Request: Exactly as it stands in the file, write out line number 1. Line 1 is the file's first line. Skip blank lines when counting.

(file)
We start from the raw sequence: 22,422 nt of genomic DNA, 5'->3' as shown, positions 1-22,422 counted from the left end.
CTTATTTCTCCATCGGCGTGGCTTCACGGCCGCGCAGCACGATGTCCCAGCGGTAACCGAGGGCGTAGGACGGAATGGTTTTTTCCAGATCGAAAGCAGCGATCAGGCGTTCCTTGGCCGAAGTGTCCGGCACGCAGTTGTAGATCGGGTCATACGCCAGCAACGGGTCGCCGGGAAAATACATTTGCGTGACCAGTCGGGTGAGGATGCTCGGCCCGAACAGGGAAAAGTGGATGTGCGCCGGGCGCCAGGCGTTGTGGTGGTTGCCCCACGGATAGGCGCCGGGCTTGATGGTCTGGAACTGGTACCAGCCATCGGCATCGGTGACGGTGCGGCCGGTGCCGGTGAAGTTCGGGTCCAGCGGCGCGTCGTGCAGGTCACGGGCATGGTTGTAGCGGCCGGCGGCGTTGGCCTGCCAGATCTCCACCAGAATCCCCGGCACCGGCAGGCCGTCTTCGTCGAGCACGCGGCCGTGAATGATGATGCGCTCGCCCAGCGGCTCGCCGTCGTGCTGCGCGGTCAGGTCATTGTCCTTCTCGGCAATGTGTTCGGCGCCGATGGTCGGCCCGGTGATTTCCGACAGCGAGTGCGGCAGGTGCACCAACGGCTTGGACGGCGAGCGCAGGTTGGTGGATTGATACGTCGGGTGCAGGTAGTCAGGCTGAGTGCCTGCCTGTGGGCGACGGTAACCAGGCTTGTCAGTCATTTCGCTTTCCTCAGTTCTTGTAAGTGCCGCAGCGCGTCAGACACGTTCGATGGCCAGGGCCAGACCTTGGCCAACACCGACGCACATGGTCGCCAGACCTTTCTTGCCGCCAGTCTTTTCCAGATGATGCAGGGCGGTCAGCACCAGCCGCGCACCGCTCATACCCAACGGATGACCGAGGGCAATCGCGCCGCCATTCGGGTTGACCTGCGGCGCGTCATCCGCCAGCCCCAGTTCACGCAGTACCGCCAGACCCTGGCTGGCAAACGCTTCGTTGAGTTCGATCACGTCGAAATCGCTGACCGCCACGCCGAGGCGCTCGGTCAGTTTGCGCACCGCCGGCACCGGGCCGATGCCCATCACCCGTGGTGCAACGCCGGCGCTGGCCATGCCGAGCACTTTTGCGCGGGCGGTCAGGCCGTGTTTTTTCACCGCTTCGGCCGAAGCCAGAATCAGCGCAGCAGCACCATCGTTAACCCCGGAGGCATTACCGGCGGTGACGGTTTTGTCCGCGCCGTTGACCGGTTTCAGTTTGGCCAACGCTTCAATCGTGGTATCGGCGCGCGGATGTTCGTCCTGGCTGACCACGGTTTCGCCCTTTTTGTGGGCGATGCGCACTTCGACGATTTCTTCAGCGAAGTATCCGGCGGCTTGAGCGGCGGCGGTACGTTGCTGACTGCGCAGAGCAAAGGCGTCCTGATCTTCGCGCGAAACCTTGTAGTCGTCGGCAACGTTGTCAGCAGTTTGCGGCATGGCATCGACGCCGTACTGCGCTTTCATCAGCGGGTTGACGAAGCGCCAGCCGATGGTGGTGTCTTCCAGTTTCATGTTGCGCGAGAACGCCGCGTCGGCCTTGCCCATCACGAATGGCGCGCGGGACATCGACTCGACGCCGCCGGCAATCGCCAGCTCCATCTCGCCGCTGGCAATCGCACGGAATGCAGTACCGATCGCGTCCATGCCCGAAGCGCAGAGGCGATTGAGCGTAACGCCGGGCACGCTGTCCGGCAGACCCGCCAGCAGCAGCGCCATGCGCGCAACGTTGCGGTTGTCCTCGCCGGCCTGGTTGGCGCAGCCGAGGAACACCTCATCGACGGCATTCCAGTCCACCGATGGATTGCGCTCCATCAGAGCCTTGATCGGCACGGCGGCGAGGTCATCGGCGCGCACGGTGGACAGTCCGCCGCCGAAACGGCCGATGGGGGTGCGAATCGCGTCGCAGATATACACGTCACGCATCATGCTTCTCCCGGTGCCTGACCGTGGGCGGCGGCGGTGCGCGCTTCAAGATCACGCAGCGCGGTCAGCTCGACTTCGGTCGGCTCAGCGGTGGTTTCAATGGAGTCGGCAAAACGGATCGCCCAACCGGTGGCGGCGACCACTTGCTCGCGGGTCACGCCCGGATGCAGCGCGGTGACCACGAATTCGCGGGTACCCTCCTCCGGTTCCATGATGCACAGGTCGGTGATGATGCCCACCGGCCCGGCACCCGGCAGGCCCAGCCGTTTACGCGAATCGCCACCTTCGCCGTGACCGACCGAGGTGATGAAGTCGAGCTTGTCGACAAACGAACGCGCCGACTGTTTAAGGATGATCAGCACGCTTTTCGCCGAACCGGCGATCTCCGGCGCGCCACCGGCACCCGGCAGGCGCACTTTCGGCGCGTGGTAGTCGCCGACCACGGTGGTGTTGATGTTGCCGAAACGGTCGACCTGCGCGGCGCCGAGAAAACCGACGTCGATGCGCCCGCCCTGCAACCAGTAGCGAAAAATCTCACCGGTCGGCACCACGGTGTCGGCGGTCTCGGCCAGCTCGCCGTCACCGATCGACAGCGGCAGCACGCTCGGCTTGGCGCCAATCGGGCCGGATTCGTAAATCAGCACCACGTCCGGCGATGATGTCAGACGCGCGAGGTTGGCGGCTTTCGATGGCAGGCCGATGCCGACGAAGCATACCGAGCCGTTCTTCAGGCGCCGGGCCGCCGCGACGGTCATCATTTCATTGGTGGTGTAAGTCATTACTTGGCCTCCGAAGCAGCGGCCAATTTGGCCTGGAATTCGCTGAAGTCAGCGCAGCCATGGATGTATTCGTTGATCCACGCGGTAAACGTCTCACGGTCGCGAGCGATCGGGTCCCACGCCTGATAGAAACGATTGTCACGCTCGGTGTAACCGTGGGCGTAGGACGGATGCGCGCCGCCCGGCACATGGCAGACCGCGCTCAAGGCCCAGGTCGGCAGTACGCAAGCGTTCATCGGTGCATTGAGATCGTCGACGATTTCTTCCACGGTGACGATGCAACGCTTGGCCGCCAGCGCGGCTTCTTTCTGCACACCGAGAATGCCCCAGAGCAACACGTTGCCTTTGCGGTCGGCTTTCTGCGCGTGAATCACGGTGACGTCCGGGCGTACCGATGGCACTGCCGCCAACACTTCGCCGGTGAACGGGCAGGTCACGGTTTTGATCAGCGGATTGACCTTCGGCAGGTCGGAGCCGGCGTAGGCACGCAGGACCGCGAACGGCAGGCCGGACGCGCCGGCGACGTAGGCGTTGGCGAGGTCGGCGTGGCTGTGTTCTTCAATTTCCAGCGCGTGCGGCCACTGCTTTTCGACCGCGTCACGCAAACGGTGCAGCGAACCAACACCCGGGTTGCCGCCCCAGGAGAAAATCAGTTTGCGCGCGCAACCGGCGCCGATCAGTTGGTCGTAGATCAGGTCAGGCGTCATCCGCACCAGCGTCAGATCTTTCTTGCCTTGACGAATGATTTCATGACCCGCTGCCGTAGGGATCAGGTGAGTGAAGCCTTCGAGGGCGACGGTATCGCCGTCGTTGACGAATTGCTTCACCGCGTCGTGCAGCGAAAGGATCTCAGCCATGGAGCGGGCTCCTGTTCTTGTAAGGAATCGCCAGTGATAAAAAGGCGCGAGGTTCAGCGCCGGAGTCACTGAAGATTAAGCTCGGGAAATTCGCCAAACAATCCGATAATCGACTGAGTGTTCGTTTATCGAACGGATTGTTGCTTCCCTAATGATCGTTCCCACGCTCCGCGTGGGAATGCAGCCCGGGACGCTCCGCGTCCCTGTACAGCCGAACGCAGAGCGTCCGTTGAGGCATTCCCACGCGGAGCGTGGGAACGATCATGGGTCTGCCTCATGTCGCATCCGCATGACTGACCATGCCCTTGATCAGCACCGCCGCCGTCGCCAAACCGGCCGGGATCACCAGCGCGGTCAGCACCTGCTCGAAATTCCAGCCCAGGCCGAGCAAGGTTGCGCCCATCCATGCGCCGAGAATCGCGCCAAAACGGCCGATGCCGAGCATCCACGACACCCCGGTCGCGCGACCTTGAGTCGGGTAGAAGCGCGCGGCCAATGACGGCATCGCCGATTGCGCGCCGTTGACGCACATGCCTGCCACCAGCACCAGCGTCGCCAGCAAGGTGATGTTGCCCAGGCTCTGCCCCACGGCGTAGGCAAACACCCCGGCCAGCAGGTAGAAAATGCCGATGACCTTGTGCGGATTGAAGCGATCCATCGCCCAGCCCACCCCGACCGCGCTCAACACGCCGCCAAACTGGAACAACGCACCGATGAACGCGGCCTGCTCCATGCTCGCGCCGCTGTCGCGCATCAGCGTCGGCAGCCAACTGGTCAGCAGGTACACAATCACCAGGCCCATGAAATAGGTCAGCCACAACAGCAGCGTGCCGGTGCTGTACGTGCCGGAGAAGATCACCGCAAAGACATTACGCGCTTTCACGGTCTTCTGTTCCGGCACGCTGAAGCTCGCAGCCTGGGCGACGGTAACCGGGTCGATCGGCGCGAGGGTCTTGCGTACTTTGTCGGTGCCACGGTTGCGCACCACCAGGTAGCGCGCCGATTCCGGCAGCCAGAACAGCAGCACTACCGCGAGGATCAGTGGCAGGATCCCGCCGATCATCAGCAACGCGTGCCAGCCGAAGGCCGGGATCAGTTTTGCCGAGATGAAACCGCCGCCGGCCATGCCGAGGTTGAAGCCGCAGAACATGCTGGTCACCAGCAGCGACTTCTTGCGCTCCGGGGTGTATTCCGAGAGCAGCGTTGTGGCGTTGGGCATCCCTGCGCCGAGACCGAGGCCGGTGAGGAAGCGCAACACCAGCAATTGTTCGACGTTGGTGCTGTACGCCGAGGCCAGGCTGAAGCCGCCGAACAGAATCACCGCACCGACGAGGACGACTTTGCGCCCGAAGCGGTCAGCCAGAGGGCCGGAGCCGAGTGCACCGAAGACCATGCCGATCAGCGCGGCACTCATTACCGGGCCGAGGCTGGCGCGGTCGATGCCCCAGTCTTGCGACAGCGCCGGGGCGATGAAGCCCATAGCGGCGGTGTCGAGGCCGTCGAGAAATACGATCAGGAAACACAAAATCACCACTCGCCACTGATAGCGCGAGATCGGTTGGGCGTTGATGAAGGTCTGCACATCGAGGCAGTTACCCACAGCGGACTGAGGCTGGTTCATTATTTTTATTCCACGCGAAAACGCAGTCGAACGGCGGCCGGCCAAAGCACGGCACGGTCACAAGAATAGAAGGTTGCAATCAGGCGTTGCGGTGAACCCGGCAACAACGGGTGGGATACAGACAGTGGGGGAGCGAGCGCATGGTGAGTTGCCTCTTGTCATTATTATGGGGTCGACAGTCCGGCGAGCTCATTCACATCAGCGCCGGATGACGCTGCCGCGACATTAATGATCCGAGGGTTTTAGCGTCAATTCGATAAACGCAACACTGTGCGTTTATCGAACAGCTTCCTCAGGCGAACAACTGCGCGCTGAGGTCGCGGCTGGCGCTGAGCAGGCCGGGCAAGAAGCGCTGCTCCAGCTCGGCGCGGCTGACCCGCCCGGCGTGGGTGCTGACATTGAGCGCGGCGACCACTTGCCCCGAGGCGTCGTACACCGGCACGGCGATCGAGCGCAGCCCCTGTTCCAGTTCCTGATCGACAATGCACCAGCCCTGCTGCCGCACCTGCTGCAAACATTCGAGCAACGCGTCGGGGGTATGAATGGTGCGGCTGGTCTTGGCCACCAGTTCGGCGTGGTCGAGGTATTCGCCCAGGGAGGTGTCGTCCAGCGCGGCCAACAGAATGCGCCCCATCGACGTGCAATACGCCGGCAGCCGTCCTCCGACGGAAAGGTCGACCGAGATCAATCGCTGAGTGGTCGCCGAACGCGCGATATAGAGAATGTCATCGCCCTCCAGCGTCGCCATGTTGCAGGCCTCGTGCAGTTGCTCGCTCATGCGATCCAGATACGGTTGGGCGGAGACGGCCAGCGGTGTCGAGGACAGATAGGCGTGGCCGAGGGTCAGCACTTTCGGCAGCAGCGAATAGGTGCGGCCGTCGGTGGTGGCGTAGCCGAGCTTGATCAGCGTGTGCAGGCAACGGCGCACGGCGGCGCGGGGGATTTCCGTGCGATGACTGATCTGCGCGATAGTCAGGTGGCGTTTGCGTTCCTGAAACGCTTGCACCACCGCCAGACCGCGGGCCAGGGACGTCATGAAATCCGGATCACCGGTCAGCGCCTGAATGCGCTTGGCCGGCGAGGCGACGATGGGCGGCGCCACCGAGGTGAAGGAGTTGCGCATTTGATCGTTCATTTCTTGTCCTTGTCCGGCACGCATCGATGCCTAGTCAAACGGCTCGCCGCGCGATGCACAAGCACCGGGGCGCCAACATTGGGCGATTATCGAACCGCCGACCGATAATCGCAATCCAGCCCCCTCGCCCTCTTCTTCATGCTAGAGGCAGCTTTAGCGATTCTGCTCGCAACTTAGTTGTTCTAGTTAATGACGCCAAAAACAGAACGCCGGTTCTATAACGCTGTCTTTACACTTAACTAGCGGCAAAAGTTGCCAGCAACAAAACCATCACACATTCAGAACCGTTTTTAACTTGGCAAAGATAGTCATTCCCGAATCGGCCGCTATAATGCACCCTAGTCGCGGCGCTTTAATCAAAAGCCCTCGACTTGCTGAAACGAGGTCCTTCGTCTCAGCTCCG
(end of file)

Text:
We start from the raw sequence: 22,422 nt of genomic DNA, 5'->3' as shown, positions 1-22,422 counted from the left end.